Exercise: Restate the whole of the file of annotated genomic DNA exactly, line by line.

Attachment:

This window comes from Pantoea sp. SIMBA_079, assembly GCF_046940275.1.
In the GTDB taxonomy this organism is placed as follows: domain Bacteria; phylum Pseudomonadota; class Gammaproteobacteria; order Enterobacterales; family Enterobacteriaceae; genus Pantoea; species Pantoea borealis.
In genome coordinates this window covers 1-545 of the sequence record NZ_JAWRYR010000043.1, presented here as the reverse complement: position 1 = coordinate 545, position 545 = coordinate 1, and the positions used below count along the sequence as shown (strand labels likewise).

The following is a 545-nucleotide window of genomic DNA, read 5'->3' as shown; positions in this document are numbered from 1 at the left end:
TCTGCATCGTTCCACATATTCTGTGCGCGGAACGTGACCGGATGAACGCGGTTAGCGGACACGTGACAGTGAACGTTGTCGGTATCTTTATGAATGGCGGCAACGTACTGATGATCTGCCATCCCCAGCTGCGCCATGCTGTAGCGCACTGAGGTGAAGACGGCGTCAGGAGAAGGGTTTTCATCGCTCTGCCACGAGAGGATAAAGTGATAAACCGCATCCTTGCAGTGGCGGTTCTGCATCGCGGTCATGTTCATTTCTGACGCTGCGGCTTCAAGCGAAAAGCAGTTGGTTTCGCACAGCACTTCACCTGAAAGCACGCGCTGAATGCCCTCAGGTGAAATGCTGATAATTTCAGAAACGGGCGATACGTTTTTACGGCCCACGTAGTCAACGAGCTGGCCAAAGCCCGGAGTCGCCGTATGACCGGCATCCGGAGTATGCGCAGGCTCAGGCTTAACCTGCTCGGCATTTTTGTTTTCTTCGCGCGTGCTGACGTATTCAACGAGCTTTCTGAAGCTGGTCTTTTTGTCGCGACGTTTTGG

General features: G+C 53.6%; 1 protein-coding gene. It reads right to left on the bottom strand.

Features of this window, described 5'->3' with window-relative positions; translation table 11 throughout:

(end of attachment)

This window comes from Pantoea sp. SIMBA_079, assembly GCF_046940275.1.
In the GTDB taxonomy this organism is placed as follows: domain Bacteria; phylum Pseudomonadota; class Gammaproteobacteria; order Enterobacterales; family Enterobacteriaceae; genus Pantoea; species Pantoea borealis.
In genome coordinates this window covers 1-545 of the sequence record NZ_JAWRYR010000043.1, presented here as the reverse complement: position 1 = coordinate 545, position 545 = coordinate 1, and the positions used below count along the sequence as shown (strand labels likewise).

The following is a 545-nucleotide window of genomic DNA, read 5'->3' as shown; positions in this document are numbered from 1 at the left end:
TCTGCATCGTTCCACATATTCTGTGCGCGGAACGTGACCGGATGAACGCGGTTAGCGGACACGTGACAGTGAACGTTGTCGGTATCTTTATGAATGGCGGCAACGTACTGATGATCTGCCATCCCCAGCTGCGCCATGCTGTAGCGCACTGAGGTGAAGACGGCGTCAGGAGAAGGGTTTTCATCGCTCTGCCACGAGAGGATAAAGTGATAAACCGCATCCTTGCAGTGGCGGTTCTGCATCGCGGTCATGTTCATTTCTGACGCTGCGGCTTCAAGCGAAAAGCAGTTGGTTTCGCACAGCACTTCACCTGAAAGCACGCGCTGAATGCCCTCAGGTGAAATGCTGATAATTTCAGAAACGGGCGATACGTTTTTACGGCCCACGTAGTCAACGAGCTGGCCAAAGCCCGGAGTCGCCGTATGACCGGCATCCGGAGTATGCGCAGGCTCAGGCTTAACCTGCTCGGCATTTTTGTTTTCTTCGCGCGTGCTGACGTATTCAACGAGCTTTCTGAAGCTGGTCTTTTTGTCGCGACGTTTTGG

General features: G+C 53.6%; 1 protein-coding gene. It reads right to left on the bottom strand.

Features of this window, described 5'->3' with window-relative positions; translation table 11 throughout: